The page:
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On a guitar it's possible to play in different tunings and depending on this the positioning of fingers and the sounding will vary, but is the same possible on keyboards, I as a keyboard player can't figure it out. Trying to understand if that is possible in terms of tuning rather that chording.

Edit: I mean how to achieve the same way of playing chords, and notes, and intervals with repeating notes within the same octaves, but with different tones on keyboards according to a tuning based of the guitar tuning.

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    I don't understand the question. With guitars, the strings themselves get retuned, but not with the piano. A certain chord requires a certain guitar hand shape depending on the tuning, but on piano that chord is always the same. Are you asking if the keys of a keyboard can be programmed to produce different pitches than they normally would?
    – Aaron
    Jul 12, 2023 at 8:03
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    I see your update, but I'm still not understanding the question. On guitar, each string, after tuning, can achieve many different notes, but on piano each key is responsible for exactly one note. Maybe if you add a concrete example of what you have in mind...?
    – Aaron
    Jul 12, 2023 at 8:33
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    I’m sorry because I also don’t understand this question, and I have a lot of experience with both guitar and keyboards. I do think the best answer is “no”. Guitars have “open” notes, where the player does not have to fret anything and can strum and get a note. There is nothing similar for keyboards. Jul 12, 2023 at 13:12
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    @SovereignSun no. But guitars can play the same note on multiple strings in standard tuning too, so I don't understand how the tuning part is relevant to the question at all. There are, however, keyboard instruments with multiple keyboards or one keyboard split for different tones, or even setups with multiple keyboards for one player.
    – ojs
    Jul 12, 2023 at 14:39
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    @SovereignSun what makes that "in E tuning", specifically? What do you expect the difference (in resulting sound produced, not technique) to be if you play your keyboard "in D tuning"?
    – Chris H
    Jul 13, 2023 at 8:27

8 Answers 8

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Yes and no.

Yes, you can play all the notes of a retuned guitar on a keyboard.
Alternatively you can tune the whole keyboard to any pitch you like. Some keyboards will let you retune notes individually, and there are software MIDI remappers that will map any input note to an arbitrary output note.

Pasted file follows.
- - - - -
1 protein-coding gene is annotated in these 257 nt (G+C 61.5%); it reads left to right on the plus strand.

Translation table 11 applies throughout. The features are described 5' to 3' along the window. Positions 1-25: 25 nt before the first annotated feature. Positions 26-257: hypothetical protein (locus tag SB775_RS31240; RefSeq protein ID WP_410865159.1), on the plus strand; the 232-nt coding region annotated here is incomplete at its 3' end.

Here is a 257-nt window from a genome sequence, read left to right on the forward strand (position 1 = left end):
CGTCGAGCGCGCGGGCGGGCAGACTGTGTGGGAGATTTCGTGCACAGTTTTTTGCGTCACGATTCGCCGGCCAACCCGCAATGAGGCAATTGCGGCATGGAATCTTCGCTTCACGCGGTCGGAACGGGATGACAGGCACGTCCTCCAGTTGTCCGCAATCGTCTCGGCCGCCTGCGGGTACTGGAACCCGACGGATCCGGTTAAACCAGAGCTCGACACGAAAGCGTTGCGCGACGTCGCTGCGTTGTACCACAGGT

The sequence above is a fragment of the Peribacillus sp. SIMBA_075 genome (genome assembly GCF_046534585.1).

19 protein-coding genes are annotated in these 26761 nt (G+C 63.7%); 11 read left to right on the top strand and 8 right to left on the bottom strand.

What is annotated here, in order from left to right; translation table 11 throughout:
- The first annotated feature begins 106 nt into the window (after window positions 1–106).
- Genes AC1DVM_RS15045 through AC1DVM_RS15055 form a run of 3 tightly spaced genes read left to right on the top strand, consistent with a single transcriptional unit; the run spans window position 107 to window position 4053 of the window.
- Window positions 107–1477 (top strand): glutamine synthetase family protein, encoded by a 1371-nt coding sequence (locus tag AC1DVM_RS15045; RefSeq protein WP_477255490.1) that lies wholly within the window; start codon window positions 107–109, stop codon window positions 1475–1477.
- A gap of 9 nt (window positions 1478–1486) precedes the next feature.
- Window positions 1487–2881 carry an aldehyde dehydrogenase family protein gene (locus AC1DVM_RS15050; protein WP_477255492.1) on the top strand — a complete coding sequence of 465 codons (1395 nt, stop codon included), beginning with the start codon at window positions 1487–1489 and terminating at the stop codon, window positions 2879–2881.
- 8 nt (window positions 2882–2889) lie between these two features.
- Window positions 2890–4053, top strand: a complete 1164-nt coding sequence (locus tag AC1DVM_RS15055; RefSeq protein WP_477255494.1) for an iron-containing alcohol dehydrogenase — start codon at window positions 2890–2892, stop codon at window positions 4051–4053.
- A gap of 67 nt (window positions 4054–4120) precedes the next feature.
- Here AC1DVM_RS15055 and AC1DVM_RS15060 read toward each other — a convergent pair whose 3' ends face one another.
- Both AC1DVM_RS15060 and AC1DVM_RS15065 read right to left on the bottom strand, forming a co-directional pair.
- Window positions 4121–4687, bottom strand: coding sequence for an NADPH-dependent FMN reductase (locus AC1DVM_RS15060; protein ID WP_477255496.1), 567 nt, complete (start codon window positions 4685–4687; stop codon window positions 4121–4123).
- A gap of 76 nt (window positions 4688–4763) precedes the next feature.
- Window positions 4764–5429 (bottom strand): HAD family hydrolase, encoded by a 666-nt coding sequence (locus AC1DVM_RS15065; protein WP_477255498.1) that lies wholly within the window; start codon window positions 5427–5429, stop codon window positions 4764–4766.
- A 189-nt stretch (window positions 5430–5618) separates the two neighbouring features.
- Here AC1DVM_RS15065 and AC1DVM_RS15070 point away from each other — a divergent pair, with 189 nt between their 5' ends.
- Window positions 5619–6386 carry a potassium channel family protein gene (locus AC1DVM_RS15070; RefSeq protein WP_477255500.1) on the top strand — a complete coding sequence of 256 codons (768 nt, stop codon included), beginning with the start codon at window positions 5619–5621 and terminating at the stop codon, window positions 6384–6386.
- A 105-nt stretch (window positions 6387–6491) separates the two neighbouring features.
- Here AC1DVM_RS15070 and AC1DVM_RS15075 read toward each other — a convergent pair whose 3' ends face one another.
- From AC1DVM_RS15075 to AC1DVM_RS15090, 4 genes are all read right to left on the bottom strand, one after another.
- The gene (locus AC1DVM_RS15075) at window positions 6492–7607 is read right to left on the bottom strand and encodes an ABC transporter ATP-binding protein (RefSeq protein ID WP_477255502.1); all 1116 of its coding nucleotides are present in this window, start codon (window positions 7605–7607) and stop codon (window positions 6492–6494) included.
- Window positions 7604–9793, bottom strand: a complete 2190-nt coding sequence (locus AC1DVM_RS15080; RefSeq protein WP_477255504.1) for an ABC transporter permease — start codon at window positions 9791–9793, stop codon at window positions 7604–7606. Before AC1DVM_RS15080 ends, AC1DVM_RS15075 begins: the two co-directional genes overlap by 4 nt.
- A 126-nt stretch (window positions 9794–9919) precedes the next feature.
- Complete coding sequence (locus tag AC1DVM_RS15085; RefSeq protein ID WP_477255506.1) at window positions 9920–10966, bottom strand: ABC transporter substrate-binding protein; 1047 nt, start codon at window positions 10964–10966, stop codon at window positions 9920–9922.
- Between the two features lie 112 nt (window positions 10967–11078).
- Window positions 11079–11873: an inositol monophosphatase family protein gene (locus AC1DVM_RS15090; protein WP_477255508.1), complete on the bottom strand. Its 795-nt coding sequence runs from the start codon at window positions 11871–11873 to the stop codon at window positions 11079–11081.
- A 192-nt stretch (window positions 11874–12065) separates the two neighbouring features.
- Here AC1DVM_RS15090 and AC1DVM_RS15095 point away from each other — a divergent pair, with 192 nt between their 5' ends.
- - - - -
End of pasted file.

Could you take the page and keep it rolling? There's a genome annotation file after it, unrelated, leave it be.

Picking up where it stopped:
No, that's not going to give you the same acoustic effect as retuning a guitar.

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Physical keyboards normally have transpose button, which sometimes may help playing some passages, as the black and white key patterns change.

I'm not sure about physical keyboards, but quite many virtual instruments, like piano and synth plugins, allow custom tunings. This allows not only to change what notes are played by the instrument when a given key is pressed, but also play notes outside of 12 note temperament.

I never investigated it (but I see PiedPiper confirms it), but I'm quite sure there are also MIDI plugins which can be set to change note mapping, e.g. when you press C4, the plugin sends D4 instead to the following virtual instrument.

can the notes be the same pitch, but a different tone?

Yes. Some instruments allow to split the keyboard into several regions playing with different tones. E.g. one can play with double-bass sound in the lower register, and piano sound in the upper one. The specifics of the functionality vary between various instruments, again you will likely find virtual synthesizers more configurable.

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    "Physical keyboards normally have transpose button" then later "I'm not sure about physical keyboards" I think I understand what you mean, but the way it's worded is a little funky to me.
    – Chipster
    Jul 12, 2023 at 23:07
  • @Chipster I don't know if there are keyboards allowing for custom tunings, not just transposition. But I don't know so much about market, so there could be some. Jul 13, 2023 at 3:47
  • My point is you seem to say contradictory things. First you say what is normal, then you say you don't know. I think you may be talking about digital/physical keyboards, but it's not clear to me.
    – Chipster
    Jul 13, 2023 at 17:29
  • @Chipster there are things I know, and some other things I don't. I try to indicate that clearly. Each paragraph speaks about different functionality. Yes, when I say "physical keyboard", I mean instruments like digital pianos, as opposed to virtual instruments which I also mention in my answer. Is that wording unclear? Jul 13, 2023 at 18:02
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    FWIV, I have a keyboard (Arturia KeyStep 37) that has option to remap keys so that instead of full chromatic scale they are fixed to scale. Set it to blues or pentatonic scale and use a monosynth patch, then just mashing the keys at random sounds like a solo.
    – ojs
    Jul 13, 2023 at 19:46